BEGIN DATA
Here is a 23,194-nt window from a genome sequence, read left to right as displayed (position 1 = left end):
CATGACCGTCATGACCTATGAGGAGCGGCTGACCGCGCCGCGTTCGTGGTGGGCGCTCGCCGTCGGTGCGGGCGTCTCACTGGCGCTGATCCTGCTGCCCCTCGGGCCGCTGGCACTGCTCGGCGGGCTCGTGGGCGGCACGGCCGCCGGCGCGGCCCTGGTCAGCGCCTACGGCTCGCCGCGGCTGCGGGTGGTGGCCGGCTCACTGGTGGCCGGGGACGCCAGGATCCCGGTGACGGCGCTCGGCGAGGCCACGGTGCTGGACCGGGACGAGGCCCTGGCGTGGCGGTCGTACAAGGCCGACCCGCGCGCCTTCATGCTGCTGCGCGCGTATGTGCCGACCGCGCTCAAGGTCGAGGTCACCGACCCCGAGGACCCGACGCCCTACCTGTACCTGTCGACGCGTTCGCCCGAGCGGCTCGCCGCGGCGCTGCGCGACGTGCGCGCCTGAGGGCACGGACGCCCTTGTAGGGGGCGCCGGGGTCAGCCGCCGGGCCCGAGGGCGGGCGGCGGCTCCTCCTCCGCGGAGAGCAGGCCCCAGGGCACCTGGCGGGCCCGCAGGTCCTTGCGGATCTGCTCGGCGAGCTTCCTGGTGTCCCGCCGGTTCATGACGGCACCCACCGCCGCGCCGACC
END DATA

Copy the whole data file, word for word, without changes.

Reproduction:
Here is a 23,194-nt window from a genome sequence, read left to right as displayed (position 1 = left end):
CATGACCGTCATGACCTATGAGGAGCGGCTGACCGCGCCGCGTTCGTGGTGGGCGCTCGCCGTCGGTGCGGGCGTCTCACTGGCGCTGATCCTGCTGCCCCTCGGGCCGCTGGCACTGCTCGGCGGGCTCGTGGGCGGCACGGCCGCCGGCGCGGCCCTGGTCAGCGCCTACGGCTCGCCGCGGCTGCGGGTGGTGGCCGGCTCACTGGTGGCCGGGGACGCCAGGATCCCGGTGACGGCGCTCGGCGAGGCCACGGTGCTGGACCGGGACGAGGCCCTGGCGTGGCGGTCGTACAAGGCCGACCCGCGCGCCTTCATGCTGCTGCGCGCGTATGTGCCGACCGCGCTCAAGGTCGAGGTCACCGACCCCGAGGACCCGACGCCCTACCTGTACCTGTCGACGCGTTCGCCCGAGCGGCTCGCCGCGGCGCTGCGCGACGTGCGCGCCTGAGGGCACGGACGCCCTTGTAGGGGGCGCCGGGGTCAGCCGCCGGGCCCGAGGGCGGGCGGCGGCTCCTCCTCCGCGGAGAGCAGGCCCCAGGGCACCTGGCGGGCCCGCAGGTCCTTGCGGATCTGCTCGGCGAGCTTCCTGGTGTCCCGCCGGTTCATGACGGCACCCACCGCCGCGCCGACC